Electrifying Magnetism

Researchers create materials with controllable electrical and magnetic properties, even at room temperature.

One Step Closer to Practical Fast Charging Batteries

Novel electrode materials have designed pathways for electrons and ions during the charge/discharge cycle.


Eck Industries Exclusively Licenses Cerium-Aluminum Alloy Co-Developed by ORNL

Article ID: 676067

Released: 2017-06-07 15:05:20

Source Newsroom: Oak Ridge National Laboratory

  • Credit: Oak Ridge National Laboratory

    A cylinder head cast by Eck Industries using the Ce-Al alloy and tested at ORNL. Photo courtesy, ORNL.

  • Credit: Oak Ridge National Laboratory

    ORNL Director of Technology Transfer Michael Paulus, Eck Industries President Kiley Eck Hayon, at the licensing ceremony.

June 7, 2017 – OAK RIDGE, Tenn., and MANITOWOC, Wis., June 7, 2017—Wisconsin’s Eck Industries has signed an exclusive license for the commercialization of a cerium-aluminum (Ce-Al) alloy co-developed by the Department of Energy’s Oak Ridge National Laboratory that is ideal for creating lightweight, strong components for advanced vehicles and airplanes.

The patent-pending alloy was developed as part of DOE’s Critical Materials Institute (CMI) and makes use of cerium, the most abundant rare earth element. Cerium makes up as much as half of mined rare earths, yet has less value than co-mined elements like neodymium and dysprosium that are in high demand for advanced energy technology applications. Creating new uses for cerium supports both domestic rare earth mining operations and the US manufacturing sector.

Scientists at ORNL, working with Eck Industries and researchers at DOE’s Ames and Lawrence Livermore national laboratories, developed the Ce-Al alloy that is easy to work with, lightweight, corrosion-resistant, and exceptionally stable at high temperatures—making it ideal for automotive, aerospace, power generation, and other applications.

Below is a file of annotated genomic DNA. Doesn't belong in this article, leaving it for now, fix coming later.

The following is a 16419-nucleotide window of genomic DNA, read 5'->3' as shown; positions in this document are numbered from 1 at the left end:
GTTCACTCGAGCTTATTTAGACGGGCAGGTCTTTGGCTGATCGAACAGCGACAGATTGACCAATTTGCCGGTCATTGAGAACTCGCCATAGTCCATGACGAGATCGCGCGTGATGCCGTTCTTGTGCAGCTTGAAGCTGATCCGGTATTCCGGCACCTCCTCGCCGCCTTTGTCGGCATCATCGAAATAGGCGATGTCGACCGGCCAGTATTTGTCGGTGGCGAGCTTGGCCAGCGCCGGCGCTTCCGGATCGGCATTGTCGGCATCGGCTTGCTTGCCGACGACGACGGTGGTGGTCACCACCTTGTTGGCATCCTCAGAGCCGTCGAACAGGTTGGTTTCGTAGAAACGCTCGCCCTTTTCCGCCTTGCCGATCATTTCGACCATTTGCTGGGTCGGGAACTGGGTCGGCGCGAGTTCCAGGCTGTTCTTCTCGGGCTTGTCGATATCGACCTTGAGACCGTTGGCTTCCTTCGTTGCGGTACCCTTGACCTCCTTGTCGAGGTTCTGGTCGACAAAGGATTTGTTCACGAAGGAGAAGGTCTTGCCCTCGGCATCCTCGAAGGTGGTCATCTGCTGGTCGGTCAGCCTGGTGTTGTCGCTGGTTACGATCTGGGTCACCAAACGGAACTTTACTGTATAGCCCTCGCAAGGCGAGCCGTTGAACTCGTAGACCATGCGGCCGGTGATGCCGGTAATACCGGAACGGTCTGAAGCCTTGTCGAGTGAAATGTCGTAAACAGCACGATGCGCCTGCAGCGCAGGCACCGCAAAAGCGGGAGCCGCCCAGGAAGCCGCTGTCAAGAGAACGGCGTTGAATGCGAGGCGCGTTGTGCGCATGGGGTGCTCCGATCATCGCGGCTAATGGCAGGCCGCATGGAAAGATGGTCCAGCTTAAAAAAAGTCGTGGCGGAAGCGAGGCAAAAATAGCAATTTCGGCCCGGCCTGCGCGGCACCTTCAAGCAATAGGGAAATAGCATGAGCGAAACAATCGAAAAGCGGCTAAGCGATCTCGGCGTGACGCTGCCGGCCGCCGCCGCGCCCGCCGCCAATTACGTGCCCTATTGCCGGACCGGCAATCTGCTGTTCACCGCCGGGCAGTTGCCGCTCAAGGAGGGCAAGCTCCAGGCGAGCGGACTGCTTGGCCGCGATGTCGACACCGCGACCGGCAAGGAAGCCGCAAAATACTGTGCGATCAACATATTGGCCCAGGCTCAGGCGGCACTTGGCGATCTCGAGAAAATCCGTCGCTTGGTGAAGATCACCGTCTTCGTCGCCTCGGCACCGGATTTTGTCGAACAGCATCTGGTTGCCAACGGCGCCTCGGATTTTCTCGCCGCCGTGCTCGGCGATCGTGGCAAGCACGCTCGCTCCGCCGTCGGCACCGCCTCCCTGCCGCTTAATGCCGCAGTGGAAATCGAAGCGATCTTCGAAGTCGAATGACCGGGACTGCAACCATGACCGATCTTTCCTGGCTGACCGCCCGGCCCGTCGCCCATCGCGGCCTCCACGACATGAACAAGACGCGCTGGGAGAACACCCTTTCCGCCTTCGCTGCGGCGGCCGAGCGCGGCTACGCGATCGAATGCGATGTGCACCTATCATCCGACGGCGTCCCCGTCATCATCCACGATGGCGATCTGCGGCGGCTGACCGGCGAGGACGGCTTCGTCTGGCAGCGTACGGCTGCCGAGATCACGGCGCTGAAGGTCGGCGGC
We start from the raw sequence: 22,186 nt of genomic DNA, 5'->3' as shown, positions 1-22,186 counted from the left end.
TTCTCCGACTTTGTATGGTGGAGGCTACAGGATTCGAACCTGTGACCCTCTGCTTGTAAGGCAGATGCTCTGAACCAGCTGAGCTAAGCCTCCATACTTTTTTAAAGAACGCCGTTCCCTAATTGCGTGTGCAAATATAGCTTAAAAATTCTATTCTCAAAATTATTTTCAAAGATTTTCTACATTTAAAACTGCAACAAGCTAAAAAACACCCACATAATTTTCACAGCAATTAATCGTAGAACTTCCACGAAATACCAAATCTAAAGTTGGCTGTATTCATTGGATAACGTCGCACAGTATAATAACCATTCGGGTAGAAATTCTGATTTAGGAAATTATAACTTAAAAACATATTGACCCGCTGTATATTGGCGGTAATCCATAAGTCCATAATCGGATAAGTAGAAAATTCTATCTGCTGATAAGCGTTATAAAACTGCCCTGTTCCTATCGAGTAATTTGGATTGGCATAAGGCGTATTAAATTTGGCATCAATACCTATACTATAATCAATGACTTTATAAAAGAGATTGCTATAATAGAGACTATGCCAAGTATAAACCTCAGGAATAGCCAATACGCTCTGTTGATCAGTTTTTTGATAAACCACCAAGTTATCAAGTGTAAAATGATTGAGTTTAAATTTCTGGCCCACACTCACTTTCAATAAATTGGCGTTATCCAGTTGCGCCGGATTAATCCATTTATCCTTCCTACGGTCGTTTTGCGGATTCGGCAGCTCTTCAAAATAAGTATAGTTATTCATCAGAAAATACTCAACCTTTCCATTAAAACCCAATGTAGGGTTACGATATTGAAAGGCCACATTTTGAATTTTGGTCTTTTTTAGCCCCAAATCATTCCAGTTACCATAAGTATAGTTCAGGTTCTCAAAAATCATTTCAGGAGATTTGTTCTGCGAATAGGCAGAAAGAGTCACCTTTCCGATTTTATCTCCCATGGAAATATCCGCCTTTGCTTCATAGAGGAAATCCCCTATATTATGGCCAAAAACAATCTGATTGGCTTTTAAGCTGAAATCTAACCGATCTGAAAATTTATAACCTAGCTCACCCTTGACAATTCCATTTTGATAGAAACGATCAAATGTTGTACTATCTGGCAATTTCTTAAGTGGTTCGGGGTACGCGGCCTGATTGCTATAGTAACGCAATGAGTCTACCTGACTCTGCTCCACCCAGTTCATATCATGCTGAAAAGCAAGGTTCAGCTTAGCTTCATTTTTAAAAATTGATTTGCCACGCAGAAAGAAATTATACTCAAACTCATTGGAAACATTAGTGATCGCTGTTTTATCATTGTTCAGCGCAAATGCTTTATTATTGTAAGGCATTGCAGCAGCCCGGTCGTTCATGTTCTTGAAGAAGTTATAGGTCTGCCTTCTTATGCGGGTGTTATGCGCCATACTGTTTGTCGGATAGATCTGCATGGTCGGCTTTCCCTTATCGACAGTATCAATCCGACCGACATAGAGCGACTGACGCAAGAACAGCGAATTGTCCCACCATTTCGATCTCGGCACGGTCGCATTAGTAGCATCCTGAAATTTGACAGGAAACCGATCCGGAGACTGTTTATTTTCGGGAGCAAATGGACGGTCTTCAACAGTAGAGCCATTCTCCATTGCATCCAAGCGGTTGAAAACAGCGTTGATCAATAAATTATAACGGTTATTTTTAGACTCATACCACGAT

Testing has shown the Ce-Al alloy is stable at 500 degrees Celsius. Withstanding higher temperatures means, for instance, that engines made using the alloy can run hotter with more complete fuel combustion while being lighter in weight, which advances fuel efficiency.

Ce-Al does not require additional thermal processing during the casting process and takes advantage of abundant, low-cost cerium, said ORNL scientist Orlando Rios. Casting with the alloy can be accomplished using standard aluminum foundry practices and without a protective atmosphere.

“The alloy is thermodynamically stable,” Rios said. The cost of heat treatment and the additional machining required due to thermal distortion can make up some 50-60 percent of the cost of casting traditional alloys. Energy costs could potentially be reduced by 30-60 percent compared with traditional casting processes, he noted. The Ce-Al alloy’s potential marks a significant departure from post-casting heat treatment and age-hardening approaches developed over some 100 years and can significantly advance manufacturing competitiveness as result, Rios added.